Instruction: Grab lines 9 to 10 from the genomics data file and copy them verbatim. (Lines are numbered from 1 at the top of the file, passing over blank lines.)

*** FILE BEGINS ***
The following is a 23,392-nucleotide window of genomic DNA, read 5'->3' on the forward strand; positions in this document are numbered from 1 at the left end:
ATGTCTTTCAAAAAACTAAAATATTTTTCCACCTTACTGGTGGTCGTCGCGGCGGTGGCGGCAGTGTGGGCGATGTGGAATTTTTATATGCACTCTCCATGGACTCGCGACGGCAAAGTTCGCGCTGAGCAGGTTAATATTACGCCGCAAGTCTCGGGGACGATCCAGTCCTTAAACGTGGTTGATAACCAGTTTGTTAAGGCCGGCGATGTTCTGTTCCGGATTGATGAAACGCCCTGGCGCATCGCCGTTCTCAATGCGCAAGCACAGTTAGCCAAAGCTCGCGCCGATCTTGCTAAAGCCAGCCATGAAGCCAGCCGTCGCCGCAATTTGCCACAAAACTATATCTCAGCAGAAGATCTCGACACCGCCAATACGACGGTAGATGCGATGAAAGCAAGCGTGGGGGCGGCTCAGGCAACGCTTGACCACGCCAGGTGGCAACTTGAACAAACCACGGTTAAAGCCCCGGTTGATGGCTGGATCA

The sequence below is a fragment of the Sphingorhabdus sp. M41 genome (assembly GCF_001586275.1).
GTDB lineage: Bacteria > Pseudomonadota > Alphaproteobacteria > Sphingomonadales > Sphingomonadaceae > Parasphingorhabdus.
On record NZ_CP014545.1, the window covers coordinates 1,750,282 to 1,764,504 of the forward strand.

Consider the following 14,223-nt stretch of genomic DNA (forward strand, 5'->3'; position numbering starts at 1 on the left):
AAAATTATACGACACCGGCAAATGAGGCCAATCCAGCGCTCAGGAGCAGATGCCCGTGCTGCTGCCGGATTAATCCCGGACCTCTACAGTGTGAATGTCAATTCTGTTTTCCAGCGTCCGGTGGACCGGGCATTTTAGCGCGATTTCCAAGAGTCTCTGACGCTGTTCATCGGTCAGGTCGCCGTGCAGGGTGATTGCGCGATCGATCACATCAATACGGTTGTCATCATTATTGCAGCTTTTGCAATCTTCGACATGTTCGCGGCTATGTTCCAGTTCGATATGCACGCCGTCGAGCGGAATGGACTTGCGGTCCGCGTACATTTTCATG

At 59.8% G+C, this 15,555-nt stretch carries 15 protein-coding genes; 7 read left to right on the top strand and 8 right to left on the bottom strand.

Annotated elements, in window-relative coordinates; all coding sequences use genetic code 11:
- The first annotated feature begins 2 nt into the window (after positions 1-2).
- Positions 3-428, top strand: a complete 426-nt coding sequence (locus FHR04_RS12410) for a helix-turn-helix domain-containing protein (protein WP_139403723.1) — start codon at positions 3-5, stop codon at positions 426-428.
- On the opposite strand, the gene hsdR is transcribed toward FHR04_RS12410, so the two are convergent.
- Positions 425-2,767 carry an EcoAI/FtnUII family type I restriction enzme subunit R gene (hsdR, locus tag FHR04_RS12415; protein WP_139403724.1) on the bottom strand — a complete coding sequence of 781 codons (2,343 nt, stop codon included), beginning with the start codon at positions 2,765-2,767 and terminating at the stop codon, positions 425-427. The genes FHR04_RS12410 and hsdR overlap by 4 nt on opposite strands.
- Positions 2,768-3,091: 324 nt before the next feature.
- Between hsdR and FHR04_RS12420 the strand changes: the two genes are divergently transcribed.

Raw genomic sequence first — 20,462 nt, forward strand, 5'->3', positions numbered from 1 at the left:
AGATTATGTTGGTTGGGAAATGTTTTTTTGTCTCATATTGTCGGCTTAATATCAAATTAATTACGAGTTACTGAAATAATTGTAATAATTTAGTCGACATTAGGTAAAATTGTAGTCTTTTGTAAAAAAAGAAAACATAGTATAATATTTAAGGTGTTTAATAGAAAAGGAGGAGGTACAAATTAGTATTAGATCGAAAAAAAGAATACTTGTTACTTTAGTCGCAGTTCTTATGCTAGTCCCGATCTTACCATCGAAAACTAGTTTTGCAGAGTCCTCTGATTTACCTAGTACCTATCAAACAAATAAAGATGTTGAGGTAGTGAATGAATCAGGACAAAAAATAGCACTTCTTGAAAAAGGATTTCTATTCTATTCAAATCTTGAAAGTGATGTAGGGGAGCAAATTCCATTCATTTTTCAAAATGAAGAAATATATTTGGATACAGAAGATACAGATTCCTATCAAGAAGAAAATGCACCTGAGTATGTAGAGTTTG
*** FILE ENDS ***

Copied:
Annotated elements, in window-relative coordinates; all coding sequences use genetic code 11:
- The first annotated feature begins 2 nt into the window (after positions 1-2).